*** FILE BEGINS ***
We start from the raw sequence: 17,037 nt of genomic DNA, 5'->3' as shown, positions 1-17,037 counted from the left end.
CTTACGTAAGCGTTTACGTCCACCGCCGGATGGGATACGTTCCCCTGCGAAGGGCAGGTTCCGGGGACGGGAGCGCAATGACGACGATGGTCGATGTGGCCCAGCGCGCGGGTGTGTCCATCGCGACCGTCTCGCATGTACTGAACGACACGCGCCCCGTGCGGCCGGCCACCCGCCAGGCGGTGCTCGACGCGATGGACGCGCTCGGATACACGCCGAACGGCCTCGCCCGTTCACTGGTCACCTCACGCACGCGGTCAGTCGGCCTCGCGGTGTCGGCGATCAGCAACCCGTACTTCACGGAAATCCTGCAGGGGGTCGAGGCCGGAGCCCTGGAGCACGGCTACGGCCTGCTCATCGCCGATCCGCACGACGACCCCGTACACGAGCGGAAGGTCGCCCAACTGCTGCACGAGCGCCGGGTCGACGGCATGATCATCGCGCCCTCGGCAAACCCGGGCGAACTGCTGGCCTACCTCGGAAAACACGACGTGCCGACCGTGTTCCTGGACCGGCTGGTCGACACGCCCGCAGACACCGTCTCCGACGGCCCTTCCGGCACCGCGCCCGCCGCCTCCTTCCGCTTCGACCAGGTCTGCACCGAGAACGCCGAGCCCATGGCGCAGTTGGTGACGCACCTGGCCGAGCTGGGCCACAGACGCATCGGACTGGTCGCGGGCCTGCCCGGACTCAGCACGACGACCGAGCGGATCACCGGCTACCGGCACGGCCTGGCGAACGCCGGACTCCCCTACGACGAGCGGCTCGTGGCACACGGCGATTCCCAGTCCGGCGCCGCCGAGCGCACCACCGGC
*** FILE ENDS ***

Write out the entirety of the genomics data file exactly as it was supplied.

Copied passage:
We start from the raw sequence: 17,037 nt of genomic DNA, 5'->3' as shown, positions 1-17,037 counted from the left end.
CTTACGTAAGCGTTTACGTCCACCGCCGGATGGGATACGTTCCCCTGCGAAGGGCAGGTTCCGGGGACGGGAGCGCAATGACGACGATGGTCGATGTGGCCCAGCGCGCGGGTGTGTCCATCGCGACCGTCTCGCATGTACTGAACGACACGCGCCCCGTGCGGCCGGCCACCCGCCAGGCGGTGCTCGACGCGATGGACGCGCTCGGATACACGCCGAACGGCCTCGCCCGTTCACTGGTCACCTCACGCACGCGGTCAGTCGGCCTCGCGGTGTCGGCGATCAGCAACCCGTACTTCACGGAAATCCTGCAGGGGGTCGAGGCCGGAGCCCTGGAGCACGGCTACGGCCTGCTCATCGCCGATCCGCACGACGACCCCGTACACGAGCGGAAGGTCGCCCAACTGCTGCACGAGCGCCGGGTCGACGGCATGATCATCGCGCCCTCGGCAAACCCGGGCGAACTGCTGGCCTACCTCGGAAAACACGACGTGCCGACCGTGTTCCTGGACCGGCTGGTCGACACGCCCGCAGACACCGTCTCCGACGGCCCTTCCGGCACCGCGCCCGCCGCCTCCTTCCGCTTCGACCAGGTCTGCACCGAGAACGCCGAGCCCATGGCGCAGTTGGTGACGCACCTGGCCGAGCTGGGCCACAGACGCATCGGACTGGTCGCGGGCCTGCCCGGACTCAGCACGACGACCGAGCGGATCACCGGCTACCGGCACGGCCTGGCGAACGCCGGACTCCCCTACGACGAGCGGCTCGTGGCACACGGCGATTCCCAGTCCGGCGCCGCCGAGCGCACCACCGGC